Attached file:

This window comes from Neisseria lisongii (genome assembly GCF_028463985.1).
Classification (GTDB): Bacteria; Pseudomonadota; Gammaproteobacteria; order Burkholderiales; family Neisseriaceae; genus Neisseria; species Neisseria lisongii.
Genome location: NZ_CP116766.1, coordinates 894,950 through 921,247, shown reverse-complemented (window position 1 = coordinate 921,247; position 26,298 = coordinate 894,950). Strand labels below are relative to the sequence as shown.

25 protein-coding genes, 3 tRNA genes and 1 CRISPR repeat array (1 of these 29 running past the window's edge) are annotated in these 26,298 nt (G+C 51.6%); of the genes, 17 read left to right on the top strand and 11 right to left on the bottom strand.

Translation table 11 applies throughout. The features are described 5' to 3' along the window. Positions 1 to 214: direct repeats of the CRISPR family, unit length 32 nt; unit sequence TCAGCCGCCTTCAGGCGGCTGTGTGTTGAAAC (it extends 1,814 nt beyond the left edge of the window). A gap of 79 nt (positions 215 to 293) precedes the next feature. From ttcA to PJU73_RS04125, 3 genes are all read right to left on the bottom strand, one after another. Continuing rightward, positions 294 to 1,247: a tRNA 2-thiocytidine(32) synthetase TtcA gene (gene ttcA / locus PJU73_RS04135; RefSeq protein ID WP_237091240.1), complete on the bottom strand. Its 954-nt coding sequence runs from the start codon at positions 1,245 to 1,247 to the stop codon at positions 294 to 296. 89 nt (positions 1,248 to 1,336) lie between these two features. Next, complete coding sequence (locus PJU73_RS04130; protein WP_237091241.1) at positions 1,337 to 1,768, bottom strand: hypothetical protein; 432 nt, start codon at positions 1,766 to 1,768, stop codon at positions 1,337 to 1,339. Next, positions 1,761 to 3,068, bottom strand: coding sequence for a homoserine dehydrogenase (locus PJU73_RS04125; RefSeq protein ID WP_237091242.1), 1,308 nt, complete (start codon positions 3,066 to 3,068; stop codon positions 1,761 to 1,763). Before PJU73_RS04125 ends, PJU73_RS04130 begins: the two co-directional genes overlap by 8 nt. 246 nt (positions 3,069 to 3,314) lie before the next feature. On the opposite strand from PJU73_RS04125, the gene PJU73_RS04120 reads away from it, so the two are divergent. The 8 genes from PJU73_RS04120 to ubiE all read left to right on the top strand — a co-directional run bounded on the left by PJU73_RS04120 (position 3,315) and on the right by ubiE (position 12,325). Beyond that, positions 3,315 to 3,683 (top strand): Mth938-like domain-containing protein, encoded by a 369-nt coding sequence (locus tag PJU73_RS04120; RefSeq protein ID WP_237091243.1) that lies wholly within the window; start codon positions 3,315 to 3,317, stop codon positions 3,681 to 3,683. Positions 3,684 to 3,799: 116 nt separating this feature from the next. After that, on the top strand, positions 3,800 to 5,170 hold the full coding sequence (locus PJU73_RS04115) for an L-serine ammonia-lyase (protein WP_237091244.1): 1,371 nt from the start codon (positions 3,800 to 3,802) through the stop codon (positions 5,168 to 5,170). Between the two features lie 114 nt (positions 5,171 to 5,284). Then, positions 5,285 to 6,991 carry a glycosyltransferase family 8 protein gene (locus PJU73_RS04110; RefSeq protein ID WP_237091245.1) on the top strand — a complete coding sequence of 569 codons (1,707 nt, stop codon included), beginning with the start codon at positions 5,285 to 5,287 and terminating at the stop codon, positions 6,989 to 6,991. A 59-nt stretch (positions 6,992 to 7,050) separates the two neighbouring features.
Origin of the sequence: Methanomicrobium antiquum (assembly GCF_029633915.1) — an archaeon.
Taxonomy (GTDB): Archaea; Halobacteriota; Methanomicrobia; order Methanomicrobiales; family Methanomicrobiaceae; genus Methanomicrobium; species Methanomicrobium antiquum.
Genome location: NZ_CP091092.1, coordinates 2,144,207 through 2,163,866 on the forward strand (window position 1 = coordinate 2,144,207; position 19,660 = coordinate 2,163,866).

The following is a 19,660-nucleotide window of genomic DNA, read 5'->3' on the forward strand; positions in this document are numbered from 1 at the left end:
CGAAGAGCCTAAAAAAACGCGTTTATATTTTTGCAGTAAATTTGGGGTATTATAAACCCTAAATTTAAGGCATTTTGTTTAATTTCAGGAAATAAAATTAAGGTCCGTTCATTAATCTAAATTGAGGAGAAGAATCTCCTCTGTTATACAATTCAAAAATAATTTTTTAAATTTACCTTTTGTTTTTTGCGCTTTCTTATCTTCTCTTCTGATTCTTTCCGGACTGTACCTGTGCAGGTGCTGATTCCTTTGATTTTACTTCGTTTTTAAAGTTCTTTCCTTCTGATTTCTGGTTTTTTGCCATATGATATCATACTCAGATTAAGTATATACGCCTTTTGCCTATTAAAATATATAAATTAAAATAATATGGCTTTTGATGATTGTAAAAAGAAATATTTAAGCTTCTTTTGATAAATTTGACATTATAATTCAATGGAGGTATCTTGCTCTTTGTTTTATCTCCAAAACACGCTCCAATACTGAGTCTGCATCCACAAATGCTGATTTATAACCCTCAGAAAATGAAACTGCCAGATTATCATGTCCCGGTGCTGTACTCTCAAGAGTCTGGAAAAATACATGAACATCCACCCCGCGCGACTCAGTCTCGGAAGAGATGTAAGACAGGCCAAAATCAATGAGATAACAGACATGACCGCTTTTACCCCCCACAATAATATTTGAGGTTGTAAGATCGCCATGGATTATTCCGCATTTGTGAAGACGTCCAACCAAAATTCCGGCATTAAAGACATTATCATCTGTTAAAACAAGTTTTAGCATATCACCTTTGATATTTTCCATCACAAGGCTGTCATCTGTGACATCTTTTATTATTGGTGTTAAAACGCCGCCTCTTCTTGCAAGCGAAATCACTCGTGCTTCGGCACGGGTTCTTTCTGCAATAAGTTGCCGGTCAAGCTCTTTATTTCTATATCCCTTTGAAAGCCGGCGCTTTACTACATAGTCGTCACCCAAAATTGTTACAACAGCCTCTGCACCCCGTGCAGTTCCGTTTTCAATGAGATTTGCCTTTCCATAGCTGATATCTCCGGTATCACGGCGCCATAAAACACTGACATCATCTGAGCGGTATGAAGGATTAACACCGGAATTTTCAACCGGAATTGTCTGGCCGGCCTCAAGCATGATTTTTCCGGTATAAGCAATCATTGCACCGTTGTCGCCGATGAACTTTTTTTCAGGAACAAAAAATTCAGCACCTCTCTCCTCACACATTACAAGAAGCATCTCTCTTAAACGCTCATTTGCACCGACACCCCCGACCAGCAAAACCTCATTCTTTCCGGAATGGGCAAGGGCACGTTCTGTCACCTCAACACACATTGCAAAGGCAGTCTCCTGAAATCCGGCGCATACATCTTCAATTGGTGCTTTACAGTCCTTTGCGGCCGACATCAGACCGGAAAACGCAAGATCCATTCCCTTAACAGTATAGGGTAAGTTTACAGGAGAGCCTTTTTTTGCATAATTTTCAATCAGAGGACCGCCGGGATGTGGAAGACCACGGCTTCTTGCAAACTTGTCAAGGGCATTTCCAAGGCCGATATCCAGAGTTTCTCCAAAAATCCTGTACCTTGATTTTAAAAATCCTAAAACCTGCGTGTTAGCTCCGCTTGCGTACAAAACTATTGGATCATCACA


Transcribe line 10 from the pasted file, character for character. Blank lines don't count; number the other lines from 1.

CGAAGAGCCTAAAAAAACGCGTTTATATTTTTGCAGTAAATTTGGGGTATTATAAACCCTAAATTTAAGGCATTTTGTTTAATTTCAGGAAATAAAATTAAGGTCCGTTCATTAATCTAAATTGAGGAGAAGAATCTCCTCTGTTATACAATTCAAAAATAATTTTTTAAATTTACCTTTTGTTTTTTGCGCTTTCTTATCTTCTCTTCTGATTCTTTCCGGACTGTACCTGTGCAGGTGCTGATTCCTTTGATTTTACTTCGTTTTTAAAGTTCTTTCCTTCTGATTTCTGGTTTTTTGCCATATGATATCATACTCAGATTAAGTATATACGCCTTTTGCCTATTAAAATATATAAATTAAAATAATATGGCTTTTGATGATTGTAAAAAGAAATATTTAAGCTTCTTTTGATAAATTTGACATTATAATTCAATGGAGGTATCTTGCTCTTTGTTTTATCTCCAAAACACGCTCCAATACTGAGTCTGCATCCACAAATGCTGATTTATAACCCTCAGAAAATGAAACTGCCAGATTATCATGTCCCGGTGCTGTACTCTCAAGAGTCTGGAAAAATACATGAACATCCACCCCGCGCGACTCAGTCTCGGAAGAGATGTAAGACAGGCCAAAATCAATGAGATAACAGACATGACCGCTTTTACCCCCCACAATAATATTTGAGGTTGTAAGATCGCCATGGATTATTCCGCATTTGTGAAGACGTCCAACCAAAATTCCGGCATTAAAGACATTATCATCTGTTAAAACAAGTTTTAGCATATCACCTTTGATATTTTCCATCACAAGGCTGTCATCTGTGACATCTTTTATTATTGGTGTTAAAACGCCGCCTCTTCTTGCAAGCGAAATCACTCGTGCTTCGGCACGGGTTCTTTCTGCAATAAGTTGCCGGTCAAGCTCTTTATTTCTATATCCCTTTGAAAGCCGGCGCTTTACTACATAGTCGTCACCCAAAATTGTTACAACAGCCTCTGCACCCCGTGCAGTTCCGTTTTCAATGAGATTTGCCTTTCCATAGCTGATATCTCCGGTATCACGGCGCCATAAAACACTGACATCATCTGAGCGGTATGAAGGATTAACACCGGAATTTTCAACCGGAATTGTCTGGCCGGCCTCAAGCATGATTTTTCCGGTATAAGCAATCATTGCACCGTTGTCGCCGATGAACTTTTTTTCAGGAACAAAAAATTCAGCACCTCTCTCCTCACACATTACAAGAAGCATCTCTCTTAAACGCTCATTTGCACCGACACCCCCGACCAGCAAAACCTCATTCTTTCCGGAATGGGCAAGGGCACGTTCTGTCACCTCAACACACATTGCAAAGGCAGTCTCCTGAAATCCGGCGCATACATCTTCAATTGGTGCTTTACAGTCCTTTGCGGCCGACATCAGACCGGAAAACGCAAGATCCATTCCCTTAACAGTATAGGGTAAGTTTACAGGAGAGCCTTTTTTTGCATAATTTTCAATCAGAGGACCGCCGGGATGTGGAAGACCACGGCTTCTTGCAAACTTGTCAAGGGCATTTCCAAGGCCGATATCCAGAGTTTCTCCAAAAATCCTGTACCTTGATTTTAAAAATCCTAAAACCTGCGTGTTAGCTCCGCTTGCGTACAAAACTATTGGATCATCACA